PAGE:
The Garden House Pub in Durham was told by the council to remove A-Boards placed on a grass verge some 30 yards in front of the pub because they were in breach of highways law as they were distracting to drivers and could easily have blown into the road. This was despite the fact that they had been there for 5 years and were essential in directing customers to the pub. Durham County Council said that “removing illegal advertising signs on the highways” was one of its “top priorities”.
One of the most effective ways of attracting passing trade to a pub or restaurant is the A-Board. It might be a handwritten sign to advertise specials on the menu or a current promotion. Alternatively, if your establishment is tucked away from the main road, an A-Board can be invaluable in directing people to the premises or letting them know that you are open for business.
However, A-Boards are not without their problems, as illustrated in the example above. A licence is required in most cases and even where this is granted it can have a series of conditions attached to it. Councils are understandably concerned to keep the highways safe and unobstructed. In many areas of the country local councils have been taking action to remove illegal A-boards. Boards can be removed if they are oversized, if no licence is displayed by the trader and particularly where no licence has been applied for. After a warning letter has been issued boards are often impounded and traders must pay a fee for their return.
Do you need permission to put up an A-Board?
In short yes. Some specific forms of advertising are exempt from the need for permission under the Town and Country Planning (Control of Advertisements) (England) Regulations 2007 – e.g. sandwich boards worn by staff walking up and down the High Street. Some other limited forms of advertisement are deemed to have consent – e.g. the name sign that hangs outside your pub. For more detail see our previous article “Signs to promote your business – keep it legal”
A-Boards, however, are not exempt under the Regulations and they are only deemed to have consent if they are placed on your forecourt – defined as ‘an area of land (whether or not enclosed) within the curtilage of the building or part, to which the public may have access only with the permission (express or implied) of the owner’. It is important to note that this would not give deemed consent for an A-Board placed on the pavement outside a pub or cafe as this forms part of the highway.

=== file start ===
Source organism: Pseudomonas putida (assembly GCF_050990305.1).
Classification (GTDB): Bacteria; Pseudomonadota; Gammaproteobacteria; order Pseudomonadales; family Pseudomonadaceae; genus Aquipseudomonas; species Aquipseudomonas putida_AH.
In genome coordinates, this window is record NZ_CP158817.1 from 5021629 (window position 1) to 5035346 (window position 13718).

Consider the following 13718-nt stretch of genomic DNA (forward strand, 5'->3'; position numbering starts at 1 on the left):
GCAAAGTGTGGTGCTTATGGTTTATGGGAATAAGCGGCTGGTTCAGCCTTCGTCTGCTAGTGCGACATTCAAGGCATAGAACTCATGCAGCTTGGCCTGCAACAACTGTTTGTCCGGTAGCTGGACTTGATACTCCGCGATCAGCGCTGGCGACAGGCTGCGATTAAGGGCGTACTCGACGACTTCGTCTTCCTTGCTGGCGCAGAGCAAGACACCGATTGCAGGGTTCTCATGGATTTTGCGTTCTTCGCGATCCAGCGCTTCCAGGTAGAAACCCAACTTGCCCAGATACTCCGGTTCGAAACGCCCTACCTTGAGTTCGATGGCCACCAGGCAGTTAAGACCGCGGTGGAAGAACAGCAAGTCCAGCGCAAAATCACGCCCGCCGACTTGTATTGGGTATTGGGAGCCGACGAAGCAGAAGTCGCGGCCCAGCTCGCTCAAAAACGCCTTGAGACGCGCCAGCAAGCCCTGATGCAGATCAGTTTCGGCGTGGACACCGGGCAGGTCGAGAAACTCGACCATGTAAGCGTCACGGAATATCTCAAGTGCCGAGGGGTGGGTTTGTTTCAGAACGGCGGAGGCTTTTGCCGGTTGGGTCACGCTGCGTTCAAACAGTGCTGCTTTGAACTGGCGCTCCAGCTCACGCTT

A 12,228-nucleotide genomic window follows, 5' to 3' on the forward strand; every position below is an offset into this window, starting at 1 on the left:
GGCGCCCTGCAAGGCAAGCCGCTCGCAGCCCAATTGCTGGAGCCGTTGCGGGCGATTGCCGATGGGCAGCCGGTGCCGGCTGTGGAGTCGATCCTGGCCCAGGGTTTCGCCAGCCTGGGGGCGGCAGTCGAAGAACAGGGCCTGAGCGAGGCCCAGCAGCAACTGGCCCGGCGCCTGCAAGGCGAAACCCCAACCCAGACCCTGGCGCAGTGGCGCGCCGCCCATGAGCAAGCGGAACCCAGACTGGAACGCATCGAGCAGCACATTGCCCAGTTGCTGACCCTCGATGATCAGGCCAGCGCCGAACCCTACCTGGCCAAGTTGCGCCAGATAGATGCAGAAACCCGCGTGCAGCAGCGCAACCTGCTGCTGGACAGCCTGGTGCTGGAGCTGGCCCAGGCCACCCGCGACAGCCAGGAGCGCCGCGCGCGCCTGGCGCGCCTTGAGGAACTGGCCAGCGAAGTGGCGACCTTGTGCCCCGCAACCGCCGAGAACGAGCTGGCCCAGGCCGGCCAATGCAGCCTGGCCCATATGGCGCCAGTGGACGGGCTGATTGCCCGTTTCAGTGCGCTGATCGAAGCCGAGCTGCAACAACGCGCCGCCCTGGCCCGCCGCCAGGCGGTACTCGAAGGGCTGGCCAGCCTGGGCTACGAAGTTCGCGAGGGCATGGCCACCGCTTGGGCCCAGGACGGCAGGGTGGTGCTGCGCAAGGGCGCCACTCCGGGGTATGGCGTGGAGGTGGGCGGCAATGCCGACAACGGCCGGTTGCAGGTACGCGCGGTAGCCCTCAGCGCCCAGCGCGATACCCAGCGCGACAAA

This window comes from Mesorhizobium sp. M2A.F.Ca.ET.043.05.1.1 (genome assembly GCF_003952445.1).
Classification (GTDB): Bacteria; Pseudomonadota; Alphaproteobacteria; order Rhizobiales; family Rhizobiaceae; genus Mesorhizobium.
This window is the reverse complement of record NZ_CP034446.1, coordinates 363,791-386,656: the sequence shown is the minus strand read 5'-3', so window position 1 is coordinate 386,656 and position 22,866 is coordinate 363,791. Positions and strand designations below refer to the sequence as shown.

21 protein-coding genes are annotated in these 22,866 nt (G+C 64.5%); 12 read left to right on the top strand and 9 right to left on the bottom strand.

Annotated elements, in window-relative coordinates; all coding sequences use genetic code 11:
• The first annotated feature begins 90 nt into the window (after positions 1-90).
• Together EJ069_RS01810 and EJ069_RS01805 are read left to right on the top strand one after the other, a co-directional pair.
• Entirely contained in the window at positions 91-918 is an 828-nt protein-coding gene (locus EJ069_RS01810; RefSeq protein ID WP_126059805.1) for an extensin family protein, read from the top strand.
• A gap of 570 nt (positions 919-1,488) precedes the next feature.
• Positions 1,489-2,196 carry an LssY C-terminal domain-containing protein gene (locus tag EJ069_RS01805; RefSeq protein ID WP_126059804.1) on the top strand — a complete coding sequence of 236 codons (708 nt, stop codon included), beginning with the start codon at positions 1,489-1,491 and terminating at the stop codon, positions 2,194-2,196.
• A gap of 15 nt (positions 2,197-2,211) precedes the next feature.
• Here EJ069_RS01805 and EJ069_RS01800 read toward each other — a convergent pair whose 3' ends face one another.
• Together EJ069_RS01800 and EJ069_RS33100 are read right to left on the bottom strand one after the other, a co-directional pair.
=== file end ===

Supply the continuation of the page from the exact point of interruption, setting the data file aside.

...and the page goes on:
Applying for a Licence for an A-Board
You are required by s.115B of the Highways Act 1980 to apply for a licence from your local authority to put up an A-Board. The same process applies where permission is sought for furniture and planters. The process under s.115 is complex and for this reason many local authorities have adopted their own approach to A-Boards. You will need to find out how your local authority deals with licences for A-Boards in your area.
In Nottinghamshire, for example, a set of guidelines have been produced and as long as boards comply with these they are acceptable to the local authority. Similarly, In the Wirral, a licence is required but no application fee is payable where the board complies with the standard conditions set out by the Council. The guidelines drawn up by local councils cover points such as the size of boards, stability, removal at the end of the day, liability and insurance in case of accident etc.
Some of the main concerns for local authorities when considering licence applications will be:
- whether consent of the owner of the site has been obtained
- maintaining free passage of the highway – A-Boards can present a danger to elderly persons, the partially sighted and those with pushchairs or wheelchairs
- preventing a danger to highway users – boards are unlikely to be permitted near traffic junctions, signals or pedestrian crossings
- the effect on the local area – A-Boards can make an area look untidy and many councils encourage other forms of advertising – e.g. boards on wall of property, in windows, flags, overhead signs etc
- where listed buildings are concerned the granting of licences will obviously be stricter and in many conservation areas A-Boards are not permitted at all.
Removal of Boards
The local Council has a right to remove immediately any A-Board which is causing an unreasonable obstruction and presents an immediate danger. If the Board presents an obstruction but not an immediate danger then the Council will send a warning letter requesting that the owner removes the board.
Anyone who places an A-Board on the highway is potentially liable to any person who suffers an injury caused by that board, if for example they trip over it or it distracts them from driving and they have an accident. It is essential therefore that you hold adequate public liability indemnity insurance to cover such claims and this is often required by councils before a licence for an A-Board will be granted.
South Norfolk Council has listened to the plight of local pubs many of which are hidden down country lanes and has agreed to help them advertise by the main road. This is hailed as a landmark scheme as for only £95 it allows landlords to put up a green, cream or beige sign beside the main road pointing to their premises. Permission of the relevant landowner must be obtained and only a limited number of signs will be permitted but this is undoubtedly good news for pub owners in the area and it is to be hoped that other Councils follow suit.
The content of this page is a summary of the law in force at the present time and is not exhaustive, nor does it contain definitive advice. Specialist legal advice should be sought in relation to any queries that may arise.